1755 September 11 (Thursday).  Many of the Soldiers of Captain Woods Company march being on their Journey to Crown Point.  I held a Catechetical Exercise design’d to Young Men — but there were only 3 Youths came besides my sons Thomas and William.  Nichols at work for me in Clearing etc.  Captain Wood and Lieutenant Bond here as they went off.  I deliver’d Lieutenant Bond Mr. Meads Almost Christian[1] for the use of those who go with him and into the Expedition from this Place.  Esquire Charles Brigham here at Eve — I assist him in Making Return to Colonel Pollard of the Committment of poor Silas Rice.

[1]Matthew Mead, The Almost Christian Discovered: or, the False Professor Tryed and Cast (Boston, 1730).  Another edition was published in Boston in 1742.

September 15, 1755

1755 September 15 (Monday).  Training Day — to See who would List, or if not Sufficient offers, then to press for Crown Point.  I din’d with the Officers at Mr. Ebenezer Rice’s.  N.B. Another Post from Albany who informs there was a Smart Engagement last Monday but that our people drove off the Enemy, took their General, and slew (as I think) 1000 of them besides, to the Loss of 130 (as judg’d) of our own; and Colonel Ephraim Williams,[1] Colonel Titcomb[2] of Newbury, among the last.  About 60 of ours wounded — and General Johnson[3] himself has a Ball lodg’d in his Thigh.  May God be glorify’d for what has been thus far done, and prepare us for further Favours!

[The following is from the Natalitia, dated Sept. 5, 1755.]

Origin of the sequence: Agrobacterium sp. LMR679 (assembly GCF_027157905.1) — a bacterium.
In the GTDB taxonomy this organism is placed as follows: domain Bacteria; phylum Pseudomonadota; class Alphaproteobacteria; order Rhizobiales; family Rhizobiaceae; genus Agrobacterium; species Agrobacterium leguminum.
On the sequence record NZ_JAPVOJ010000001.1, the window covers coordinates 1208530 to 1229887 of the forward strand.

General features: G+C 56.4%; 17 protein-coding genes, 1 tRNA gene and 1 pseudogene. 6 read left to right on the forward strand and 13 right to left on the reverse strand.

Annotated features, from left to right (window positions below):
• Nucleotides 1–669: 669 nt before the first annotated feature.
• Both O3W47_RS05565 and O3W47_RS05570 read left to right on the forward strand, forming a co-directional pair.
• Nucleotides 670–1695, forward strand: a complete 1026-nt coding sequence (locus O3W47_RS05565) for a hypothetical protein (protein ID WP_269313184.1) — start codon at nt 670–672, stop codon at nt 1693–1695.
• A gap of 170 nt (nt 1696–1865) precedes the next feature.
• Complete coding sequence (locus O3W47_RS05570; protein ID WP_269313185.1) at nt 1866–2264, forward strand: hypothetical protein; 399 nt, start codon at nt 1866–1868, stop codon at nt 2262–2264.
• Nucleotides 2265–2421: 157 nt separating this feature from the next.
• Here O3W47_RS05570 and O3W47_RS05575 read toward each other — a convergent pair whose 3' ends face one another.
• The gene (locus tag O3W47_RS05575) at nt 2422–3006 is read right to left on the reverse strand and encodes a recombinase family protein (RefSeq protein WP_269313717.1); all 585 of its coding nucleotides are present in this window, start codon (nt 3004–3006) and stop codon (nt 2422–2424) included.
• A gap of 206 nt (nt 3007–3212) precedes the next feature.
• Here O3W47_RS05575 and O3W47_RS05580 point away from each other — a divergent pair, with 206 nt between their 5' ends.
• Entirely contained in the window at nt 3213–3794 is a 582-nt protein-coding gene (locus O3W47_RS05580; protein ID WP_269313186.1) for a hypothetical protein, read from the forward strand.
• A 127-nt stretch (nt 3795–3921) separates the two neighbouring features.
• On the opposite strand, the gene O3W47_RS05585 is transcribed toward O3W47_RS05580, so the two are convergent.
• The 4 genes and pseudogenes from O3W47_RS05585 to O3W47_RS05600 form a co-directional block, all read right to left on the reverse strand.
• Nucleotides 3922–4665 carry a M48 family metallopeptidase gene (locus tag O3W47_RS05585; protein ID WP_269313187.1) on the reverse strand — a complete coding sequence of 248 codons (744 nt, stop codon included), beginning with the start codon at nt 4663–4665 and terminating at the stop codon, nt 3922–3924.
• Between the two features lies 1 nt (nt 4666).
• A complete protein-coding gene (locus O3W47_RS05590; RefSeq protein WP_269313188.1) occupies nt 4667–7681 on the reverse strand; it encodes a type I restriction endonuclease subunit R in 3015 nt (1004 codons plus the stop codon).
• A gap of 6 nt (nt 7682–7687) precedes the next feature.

Scarce any one has ever had greater Cause to bless and praise God and yet what Heart so Stupidly Sensless and ungratefull!  and who that have Such Reason to grieve and mourn for Sin and wickedness, among all that profess to have any apprehensions of their Conditions, is So remote from this Duty!  (My Flight is only to Jesus who gives both Repentance to Israel and Remission of Sins!  O for the Spirit of Christ to qualifie me; and the Merits of Christ, His Righteousness, and his Sacrifice; for acceptance with God!  My infinite unworthiness does not drive me to Despair, while the Sacred Scriptures assure me that the Blood of Christ cleanseth from all sin; and He ever lives to make Intercession for His People — and among them are Some of the Chief of Sinners.)

[1]Of Stockbridge.

[2]Moses Titcomb had played an important role in the capture of Louisburg in 1745.  John J. Currier, “Ould Newbury” (Boston, 1896), pp. 464-473.

[3]Sir William Johnson, the superintendent of Indian affairs.  Johnson’s account of the campaign in New York appeared in The Boston Weekly News-Letter, Sept. 18, 1755.

September 18, 1755